Short answer: Probably not.
Longer answer: No-one knows yet, so it's incredibly deceitful to claim one way or the other with any certainty.
While taxes on high-value properties being sold has gone up, we would need to know if the frequency of sales is higher or lower than it was under Labour. While the tax rate is reduced from 50p to 45p for the super-rich, we have no evidence...and won't do for a couple of years now...that this move will generate more than the £1bn that was generated through Labour's last minute changes to the tax system.
Couple this with tax cuts for those who own businesses, cuts in the amount that those who speculate on the stock market have to pay, cuts in the level of taxes levied on bankers bonuses...and we have a very incomplete picture of just how much the really rich are "worse off" now than they were under the tax system in 2010.
Personally, I'm skeptical that those who play with the most amount of money in this country, having the amount of tax they pay on that money cut, are now paying more than they were on balance.
Will we truly know if this is the case or not? For all of the rhetoric from Lib Dem mouths it's telling that there are no figures to back it up. The coalition is quick to claim the 50p rate was a "failure" (despite raising more money than the 40p rate did) on shonky figures, but they can't even produce shonky figures for these claims?
And then there is context, it's easy to arbitrarily define the period of time you wish to compare against. I'd say that the rich are heartily screwed over compared to how they were before income tax was introduced, so I guess we should all just leave them be, right?
The fact of the matter is that Labour left the government with a choice, it's all well and good referencing what Labour "said" in the past about what they would do, but Labour are not in power...the coalition is. The coalition are the ones acting and so defending their tax cuts for the rich and their benefit cuts for the poor as "something Labour would have done" is entirely disingenuous.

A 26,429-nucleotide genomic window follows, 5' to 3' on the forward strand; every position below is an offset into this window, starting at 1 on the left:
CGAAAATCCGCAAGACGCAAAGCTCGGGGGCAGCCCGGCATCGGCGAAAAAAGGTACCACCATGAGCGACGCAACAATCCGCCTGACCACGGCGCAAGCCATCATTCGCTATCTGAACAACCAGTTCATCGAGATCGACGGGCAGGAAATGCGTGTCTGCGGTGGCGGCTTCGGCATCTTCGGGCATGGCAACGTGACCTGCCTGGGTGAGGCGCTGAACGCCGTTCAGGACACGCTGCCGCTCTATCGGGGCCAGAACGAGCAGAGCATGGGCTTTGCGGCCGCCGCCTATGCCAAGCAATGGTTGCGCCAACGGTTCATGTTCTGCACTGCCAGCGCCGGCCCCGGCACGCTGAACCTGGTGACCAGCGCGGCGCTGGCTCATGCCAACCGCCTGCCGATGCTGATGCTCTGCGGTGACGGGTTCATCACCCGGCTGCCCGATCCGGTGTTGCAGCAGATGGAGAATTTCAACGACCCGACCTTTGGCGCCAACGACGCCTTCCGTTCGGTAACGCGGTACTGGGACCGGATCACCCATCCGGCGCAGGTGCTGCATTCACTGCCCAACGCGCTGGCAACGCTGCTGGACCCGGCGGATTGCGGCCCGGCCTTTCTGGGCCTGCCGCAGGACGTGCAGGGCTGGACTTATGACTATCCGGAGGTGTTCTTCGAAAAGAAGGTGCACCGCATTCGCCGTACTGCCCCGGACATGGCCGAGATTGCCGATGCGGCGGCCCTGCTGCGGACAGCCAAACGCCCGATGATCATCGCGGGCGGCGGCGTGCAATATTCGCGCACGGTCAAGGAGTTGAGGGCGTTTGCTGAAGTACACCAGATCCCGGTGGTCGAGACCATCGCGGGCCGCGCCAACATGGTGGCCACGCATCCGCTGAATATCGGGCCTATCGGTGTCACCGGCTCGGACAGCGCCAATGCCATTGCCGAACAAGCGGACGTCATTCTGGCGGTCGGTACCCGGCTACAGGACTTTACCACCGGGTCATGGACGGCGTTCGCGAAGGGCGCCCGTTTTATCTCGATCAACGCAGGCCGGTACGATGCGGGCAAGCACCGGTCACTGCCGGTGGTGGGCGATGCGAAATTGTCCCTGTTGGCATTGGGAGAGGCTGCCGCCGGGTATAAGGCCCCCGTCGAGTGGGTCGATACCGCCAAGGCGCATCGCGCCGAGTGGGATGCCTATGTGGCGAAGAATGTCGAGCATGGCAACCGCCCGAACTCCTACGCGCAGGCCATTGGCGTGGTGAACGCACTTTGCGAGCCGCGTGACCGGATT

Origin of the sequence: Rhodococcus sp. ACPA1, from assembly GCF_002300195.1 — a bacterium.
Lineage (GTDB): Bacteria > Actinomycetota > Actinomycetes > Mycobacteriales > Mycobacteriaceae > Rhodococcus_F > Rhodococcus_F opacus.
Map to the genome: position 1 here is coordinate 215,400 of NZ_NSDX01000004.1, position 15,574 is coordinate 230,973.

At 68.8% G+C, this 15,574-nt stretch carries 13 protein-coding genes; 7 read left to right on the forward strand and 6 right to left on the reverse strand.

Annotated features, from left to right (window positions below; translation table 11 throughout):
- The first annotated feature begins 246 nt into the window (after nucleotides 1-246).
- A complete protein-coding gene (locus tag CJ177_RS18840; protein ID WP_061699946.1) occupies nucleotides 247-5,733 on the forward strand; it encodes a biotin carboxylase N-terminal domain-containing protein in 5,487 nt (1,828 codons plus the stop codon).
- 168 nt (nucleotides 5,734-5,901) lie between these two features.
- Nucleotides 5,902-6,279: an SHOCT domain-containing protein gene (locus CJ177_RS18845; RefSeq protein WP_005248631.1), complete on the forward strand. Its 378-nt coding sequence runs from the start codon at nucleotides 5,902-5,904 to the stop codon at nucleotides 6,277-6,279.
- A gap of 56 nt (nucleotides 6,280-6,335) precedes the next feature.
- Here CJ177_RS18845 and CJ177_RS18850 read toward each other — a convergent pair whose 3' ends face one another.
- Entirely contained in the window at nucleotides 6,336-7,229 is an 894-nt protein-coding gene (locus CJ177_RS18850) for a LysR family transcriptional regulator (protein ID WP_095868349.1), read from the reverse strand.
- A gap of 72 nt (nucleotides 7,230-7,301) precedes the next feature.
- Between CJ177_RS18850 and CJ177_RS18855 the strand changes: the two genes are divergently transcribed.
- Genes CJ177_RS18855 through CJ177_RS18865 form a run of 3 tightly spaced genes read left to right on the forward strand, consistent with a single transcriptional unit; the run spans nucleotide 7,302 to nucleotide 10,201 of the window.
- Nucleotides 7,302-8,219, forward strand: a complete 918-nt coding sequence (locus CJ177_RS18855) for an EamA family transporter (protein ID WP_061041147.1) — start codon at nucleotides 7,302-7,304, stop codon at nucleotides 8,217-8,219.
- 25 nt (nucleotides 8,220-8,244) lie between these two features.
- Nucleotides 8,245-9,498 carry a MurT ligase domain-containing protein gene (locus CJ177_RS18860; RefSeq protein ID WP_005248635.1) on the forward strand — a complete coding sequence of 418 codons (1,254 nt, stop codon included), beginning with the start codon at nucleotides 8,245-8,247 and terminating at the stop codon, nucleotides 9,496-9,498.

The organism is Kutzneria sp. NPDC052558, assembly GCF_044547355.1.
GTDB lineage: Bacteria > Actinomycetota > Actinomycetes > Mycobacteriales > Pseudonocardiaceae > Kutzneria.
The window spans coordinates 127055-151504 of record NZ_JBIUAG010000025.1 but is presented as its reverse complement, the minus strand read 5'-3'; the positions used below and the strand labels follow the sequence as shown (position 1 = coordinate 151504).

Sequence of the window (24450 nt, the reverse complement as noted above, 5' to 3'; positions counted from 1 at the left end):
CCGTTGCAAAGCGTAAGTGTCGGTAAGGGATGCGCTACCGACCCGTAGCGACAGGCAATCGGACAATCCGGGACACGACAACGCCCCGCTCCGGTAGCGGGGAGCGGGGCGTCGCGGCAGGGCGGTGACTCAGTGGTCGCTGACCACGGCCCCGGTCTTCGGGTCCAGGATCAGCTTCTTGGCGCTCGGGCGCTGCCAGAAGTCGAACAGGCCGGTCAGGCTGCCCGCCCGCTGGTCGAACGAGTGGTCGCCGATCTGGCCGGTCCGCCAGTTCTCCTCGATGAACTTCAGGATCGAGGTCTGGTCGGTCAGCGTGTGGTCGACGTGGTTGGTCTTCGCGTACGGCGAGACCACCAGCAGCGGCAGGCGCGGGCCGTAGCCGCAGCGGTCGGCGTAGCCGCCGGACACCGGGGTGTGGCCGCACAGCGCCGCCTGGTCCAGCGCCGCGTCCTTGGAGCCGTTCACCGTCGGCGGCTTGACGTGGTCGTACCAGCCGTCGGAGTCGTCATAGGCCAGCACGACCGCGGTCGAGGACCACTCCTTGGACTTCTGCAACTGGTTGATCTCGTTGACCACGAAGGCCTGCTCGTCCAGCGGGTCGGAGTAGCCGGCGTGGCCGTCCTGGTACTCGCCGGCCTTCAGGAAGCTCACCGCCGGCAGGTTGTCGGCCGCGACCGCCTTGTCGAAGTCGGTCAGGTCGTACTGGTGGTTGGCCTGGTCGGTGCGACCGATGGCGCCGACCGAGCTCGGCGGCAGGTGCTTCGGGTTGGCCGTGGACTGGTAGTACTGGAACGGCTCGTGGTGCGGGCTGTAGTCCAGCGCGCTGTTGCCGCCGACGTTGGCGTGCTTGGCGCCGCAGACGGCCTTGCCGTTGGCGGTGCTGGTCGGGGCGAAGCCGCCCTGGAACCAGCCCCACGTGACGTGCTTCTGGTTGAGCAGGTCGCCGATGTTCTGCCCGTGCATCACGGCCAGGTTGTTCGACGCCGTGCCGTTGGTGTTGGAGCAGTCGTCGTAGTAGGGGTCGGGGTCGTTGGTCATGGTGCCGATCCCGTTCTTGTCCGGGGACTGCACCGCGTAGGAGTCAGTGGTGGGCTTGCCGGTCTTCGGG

While Labour's silence is entirely frustrating, it's also the shrewdest political move they can make. The coalition is more than happy to hang themselves in Labour's periods of silence and, you know what, Labour aren't in power so they don't need to explain what they would do.
If a company wins a tender to do work for the government, and they fail in their job, do they request the government lets them off the hook because they heard that the companies they were competing against would have done the same sort of thing?
Of course not, and it's ridiculous to attempt to obfuscate your own scandalous actions by pointing to those with no power or authority and out-dated opinions and views stated from a different time and context.
The way that Lib Dems talk right now is essentially to excuse that they were given a brand new house and they have proceeded to demolish the back garden, but that it's all ok because 5 years ago the house needed renovating, and garden withstanding they've kept the rest of the place tidy. This is not a strong ethical position.
And then we move on to other things the Lib Dems like to crow about. Their income tax threshold rise. I've long stated that it's a good thing, it removes the issue of getting in to work and the problems with marginal tax rates. At least it would have, if the coalition hadn't decided that they'd screw those same people over with benefit changes.
For a start, there was always the sensitivity that raising an income tax threshold does nothing for those not in work other than to remove marginal tax rates, so crowing about giving the working person an extra £600 compared to Labour is more than slightly insulting to those who find themselves worse off and through no fault of their own (because they are incapacitated, or because THERE ARE NO JOBS).
Then there is the fact that people aren't necessarily £600 better off at all. If they are on benefits then they will soon have that money eaten away by lower than inflation benefit rises, and others through the reduction of their housing benefit that is technically impossible to make up no matter how much extra they can be reasonably expected to work. Those in the lower-middle of the income scales will, of course, be reaping the benefits, those on the lower incomes or not earning at all? Not so much.
And then there is the coalitions continued assault on the unemployed, deciding that a culture of worklessness (that is hard to prove exists) must be replaced by a culture of paylessness, with companies essentially salivating and cheering that they can get low-skill job vacancies filled by those they don't have to pay.
We'll see, unfortunately only after the next election (You see, the coalition will claim the 45p tax rate was a resounding success using the exact opposite terms they did for 50p....where the rich forestalled their tax payments to avoid 50p taxation, they will do the opposite for the 45p and cause an uncharacteristic and false surge in tax receipts in the 2013-2014 tax year), just how true these vague opinions being stated as fact are, but anyone should be able to see the sum of all the changes above and not quite be able to make the changes add up to the rich paying more now the coalition are in power.